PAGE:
Steelers RB Najee Harris makes Pro Football Focus All-Rookie Team

Pittsburgh Steelers running back Najee Harris (22). Mandatory Credit: Jeffrey Becker-USA TODAY Sports
Pittsburgh Steelers running back Najee Harris (22). Mandatory Credit: Jeffrey Becker-USA TODAY Sports /

Najee Harris had a hefty workload as a rookie. Here’s why the Steelers running back was recently named to Pro Football Focus’s All-Rookie Team in 2021. 

When it comes to workload, there aren’t many running backs in the NFL who can carry the rock as much as Najee Harris and still hold up. Despite his significant usage as a rookie in 2021, Harris was able to have some of the best games of his season late in the year.

Against the Cleveland Browns in Week 17, Harris recorded 28 carries for 188 yards and a touchdown in the 26-14 win, via Pro Football Reference. His 6.7 yards per carry in this contest marked a career-high, and he finished with 3 performances of 90+ rushing yards over the final five games of the regular season.

When it came time for Pro Football Focus to put together their annual All-Rookie Team, Najee Harris made the cut. Here’s what PFF’s Ben Linsey had to say about Harris making the list as the top rookie running back this year:

"RB NAJEE HARRIS, PITTSBURGH STEELERSNo running back was asked to do more for their offense than Harris was this season. His 978 offensive snaps were 170 more than any other player at the position, and his 381 total touches also led all running backs.Volume should factor into the equation when discussing whether a player like Javonte Williams, who had an extremely impressive season in his own right, had a “better season” than Harris. PFF’s Wins Above Replacement (WAR) metric does incorporate volume, and it identified Harris as the second-most valuable running back in the NFL behind only Jonathan Taylor over the regular season.Harris earning an above-average PFF grade at the running back position on a true every-down role in an offense that offered him as little support as Pittsburgh’s did is commendable."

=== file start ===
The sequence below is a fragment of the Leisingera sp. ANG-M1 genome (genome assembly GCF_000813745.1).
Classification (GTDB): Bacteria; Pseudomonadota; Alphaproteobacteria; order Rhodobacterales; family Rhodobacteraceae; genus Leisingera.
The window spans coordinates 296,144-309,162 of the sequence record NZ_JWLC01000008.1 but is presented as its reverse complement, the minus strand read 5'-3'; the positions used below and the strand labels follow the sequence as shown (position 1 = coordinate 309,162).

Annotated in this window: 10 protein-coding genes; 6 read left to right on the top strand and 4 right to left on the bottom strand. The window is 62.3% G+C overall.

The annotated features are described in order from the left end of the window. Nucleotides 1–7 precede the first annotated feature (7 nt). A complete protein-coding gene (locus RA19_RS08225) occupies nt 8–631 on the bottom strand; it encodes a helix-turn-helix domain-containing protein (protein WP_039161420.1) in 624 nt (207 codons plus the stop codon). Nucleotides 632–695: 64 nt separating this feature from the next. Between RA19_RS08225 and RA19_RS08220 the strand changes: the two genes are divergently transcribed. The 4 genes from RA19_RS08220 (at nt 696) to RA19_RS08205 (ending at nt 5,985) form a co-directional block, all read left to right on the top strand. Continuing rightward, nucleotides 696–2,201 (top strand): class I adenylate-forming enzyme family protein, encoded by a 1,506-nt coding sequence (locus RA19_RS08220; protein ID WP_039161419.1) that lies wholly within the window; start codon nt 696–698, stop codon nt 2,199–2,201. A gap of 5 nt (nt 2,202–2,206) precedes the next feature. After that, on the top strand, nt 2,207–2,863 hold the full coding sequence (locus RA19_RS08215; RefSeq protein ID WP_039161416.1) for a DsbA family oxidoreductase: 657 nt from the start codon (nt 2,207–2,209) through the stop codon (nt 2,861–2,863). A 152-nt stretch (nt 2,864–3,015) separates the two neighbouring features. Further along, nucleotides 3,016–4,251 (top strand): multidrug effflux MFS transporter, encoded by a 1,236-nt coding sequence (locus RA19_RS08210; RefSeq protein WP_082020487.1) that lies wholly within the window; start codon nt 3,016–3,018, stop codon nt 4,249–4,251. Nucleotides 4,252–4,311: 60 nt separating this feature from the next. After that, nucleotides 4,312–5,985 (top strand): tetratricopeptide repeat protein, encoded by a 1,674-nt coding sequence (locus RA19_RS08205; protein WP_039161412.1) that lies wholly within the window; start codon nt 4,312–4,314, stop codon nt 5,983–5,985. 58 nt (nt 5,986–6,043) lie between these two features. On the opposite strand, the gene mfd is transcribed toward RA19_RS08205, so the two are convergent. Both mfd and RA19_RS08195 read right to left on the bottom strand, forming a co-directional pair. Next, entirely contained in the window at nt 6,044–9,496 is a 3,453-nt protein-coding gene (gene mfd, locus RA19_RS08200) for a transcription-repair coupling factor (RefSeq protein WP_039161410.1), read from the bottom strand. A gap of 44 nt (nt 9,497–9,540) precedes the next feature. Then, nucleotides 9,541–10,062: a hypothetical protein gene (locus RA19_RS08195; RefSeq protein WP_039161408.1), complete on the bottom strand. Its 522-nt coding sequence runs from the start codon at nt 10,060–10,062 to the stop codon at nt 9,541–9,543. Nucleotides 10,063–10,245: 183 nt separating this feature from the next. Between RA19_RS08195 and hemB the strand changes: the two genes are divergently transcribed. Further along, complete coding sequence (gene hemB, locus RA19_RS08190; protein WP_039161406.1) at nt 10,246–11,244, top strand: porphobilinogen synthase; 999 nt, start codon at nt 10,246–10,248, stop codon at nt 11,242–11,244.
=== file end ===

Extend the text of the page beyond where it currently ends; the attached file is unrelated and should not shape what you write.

Obviously, Harris wasn’t without his faults as a rookie. He occasionally would miss a big hole or fail to pick up a blitzing linebacker in pass protection. However, the overall sample this year was very good — especially considering the state of Pittsburgh’s offensive line.

How good could Harris be for the Steelers?

Anytime a team is willing to spend a first-round pick on a running back in today’s NFL, you expect that player to hardly ever leave the field. This is exactly what we saw from Harris in 2021, as no running back in the league saw more snaps or touches.

Unfortunately, this could be a recipe that proves to wear him down faster than most other running backs in the league. We have seen what extreme usage has done to players in the past, and Harris isn’t guaranteed to be an exception.

While an efficient, lengthy career might not be sustainable at the rate he’s touching the football (which is one of the main reasons why I opposed this selection in the first round), Harris could prove to be a Le’Veon Bell-level player for the next 4-5 years. Anything they can get out of him after that should be considered a bonus.

Harris has exceptional size and strength at the point of contact. He can shed tacklers with ease and has soft hands out of the backfield. Something that might always be his Achilles heel, however, is his lack of breakaway speed — something Bell was lacking for the Steelers as well.

While this doesn’t mean that Harris doesn’t have the upside to be a multi-time All-Pro player, it does cap his big-play ability that other elite running backs like Jonathan Taylor, Dalvin Cook, Christian McCaffrey, and Nick Chubb all possess.

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Though I still can’t justify ever taking a running back in the first round when there are so many more important positions on the football field (each with a much longer shelf-life), Najee Harris is turning out to be a very solid player for the Steelers and was deserving of making PFF’s All-Rookie Team. The best is yet to come.